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More of the nation’s largest companies are reining in political spending, avoiding making direct contributions to candidates, banning independent expenditures and putting oversight mechanisms in place, according to a study of corporate behavior released this week by a nonprofit group that studies corporate governance.

The study, commissioned by the Investor Responsibility Research Center Institute and conducted by the Sustainable Investments Institute, tracked changes in the political spending practices and policies during the past year of Standard & Poor’s 500 companies.

Among the study’s key findings: Large companies are twice as likely to report that they will not write checks to candidates and political parties from the corporate treasury, with 64 saying their policies expressly prohibit direct contributions; the number of companies that say they don’t spend money on influencing the government and elections has grown to 57 from 40 the year before; and 77 companies report that they will not use independent expenditures going forward.

The companies have also focused more on the oversight and disclosure of the money that is spent. Oversight is now an explicit responsibility of 31 percent of the companies’ boards, up from 23 percent in 2010, and nearly two-thirds of those surveyed now identify the officers who make political spending decisions.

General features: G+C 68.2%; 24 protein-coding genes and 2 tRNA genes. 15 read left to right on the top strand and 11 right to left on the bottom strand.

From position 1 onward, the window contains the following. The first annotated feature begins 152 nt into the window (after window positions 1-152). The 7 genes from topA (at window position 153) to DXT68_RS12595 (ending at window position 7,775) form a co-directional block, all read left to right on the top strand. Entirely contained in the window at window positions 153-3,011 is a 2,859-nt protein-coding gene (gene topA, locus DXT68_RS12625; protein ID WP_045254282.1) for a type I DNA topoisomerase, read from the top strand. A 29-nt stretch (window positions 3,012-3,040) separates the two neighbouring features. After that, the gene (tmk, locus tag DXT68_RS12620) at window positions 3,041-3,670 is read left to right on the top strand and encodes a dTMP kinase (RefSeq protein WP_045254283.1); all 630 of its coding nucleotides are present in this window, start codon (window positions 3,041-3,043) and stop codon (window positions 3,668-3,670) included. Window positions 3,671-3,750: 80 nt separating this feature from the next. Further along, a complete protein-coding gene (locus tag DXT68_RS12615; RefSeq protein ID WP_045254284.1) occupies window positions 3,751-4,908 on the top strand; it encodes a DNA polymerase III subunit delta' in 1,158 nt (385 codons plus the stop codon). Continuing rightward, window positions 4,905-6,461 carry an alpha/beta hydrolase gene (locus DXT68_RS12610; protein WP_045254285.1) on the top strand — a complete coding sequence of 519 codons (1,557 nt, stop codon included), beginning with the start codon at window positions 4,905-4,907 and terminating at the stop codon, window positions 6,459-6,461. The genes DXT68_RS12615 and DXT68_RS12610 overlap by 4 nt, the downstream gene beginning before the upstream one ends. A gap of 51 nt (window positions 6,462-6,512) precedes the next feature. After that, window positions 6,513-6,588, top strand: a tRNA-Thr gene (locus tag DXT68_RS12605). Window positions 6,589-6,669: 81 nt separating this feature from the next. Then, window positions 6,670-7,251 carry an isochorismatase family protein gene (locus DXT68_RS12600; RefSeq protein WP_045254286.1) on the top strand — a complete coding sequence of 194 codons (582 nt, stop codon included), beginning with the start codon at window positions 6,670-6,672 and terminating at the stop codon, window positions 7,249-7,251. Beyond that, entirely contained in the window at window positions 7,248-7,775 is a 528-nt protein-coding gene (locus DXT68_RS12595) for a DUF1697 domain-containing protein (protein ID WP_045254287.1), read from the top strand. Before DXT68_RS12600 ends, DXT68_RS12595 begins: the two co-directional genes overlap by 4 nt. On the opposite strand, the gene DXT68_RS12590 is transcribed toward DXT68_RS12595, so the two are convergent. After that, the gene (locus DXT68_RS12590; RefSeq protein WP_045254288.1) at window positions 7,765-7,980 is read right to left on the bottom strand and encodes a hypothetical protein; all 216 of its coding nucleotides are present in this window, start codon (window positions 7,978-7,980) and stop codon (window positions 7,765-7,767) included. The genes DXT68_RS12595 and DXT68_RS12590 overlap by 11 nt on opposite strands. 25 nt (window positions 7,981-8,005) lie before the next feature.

“While many people assume that strong disclosure and governance practices will reduce corporate political spending, the data show that’s far from a foregone conclusion. Indeed, on a revenue-adjusted basis, companies with greater board involvement actually spend more,” said IRRCI Executive Director Jon Lukomnik in a release.

Of the $1.1 billion that the companies collectively spent on political activity, for example, $915 million came from the top 40 percent when measured by revenue. Of the total figure, $979 million went to lobbying the federal government, $112 million went to state-level candidates, parties and ballot initiatives and $31 million went to federal political committees, the researchers concluded.

Lukomnik said that the correlation between company size and spending could be due in part to heavily regulated companies spending disproportionately compared with those in industries that are not.

The report authors cautioned that the study provided an incomplete look at corporate political spending, given that two-thirds of companies in the S&P 500 appear to spend money from their treasuries on political activity without disclosing it to investors. Only 26 companies acknowledge working with the type of nonprofit group that has become a key player in elections by paying for issue ads.

“There’s a small but growing number of firms shying away from exercising their new right to fund ads that support or attack candidates, but that leaves hanging a question mark for nearly four-fifths of S&P 500 companies. Also, we found only 26 companies in the whole index mention anything about the 501(c)(4) ‘social welfare’ groups that are playing a key role in funding issue ads,” said Heidi Welsh, SI2’s executive director and the report’s main author.

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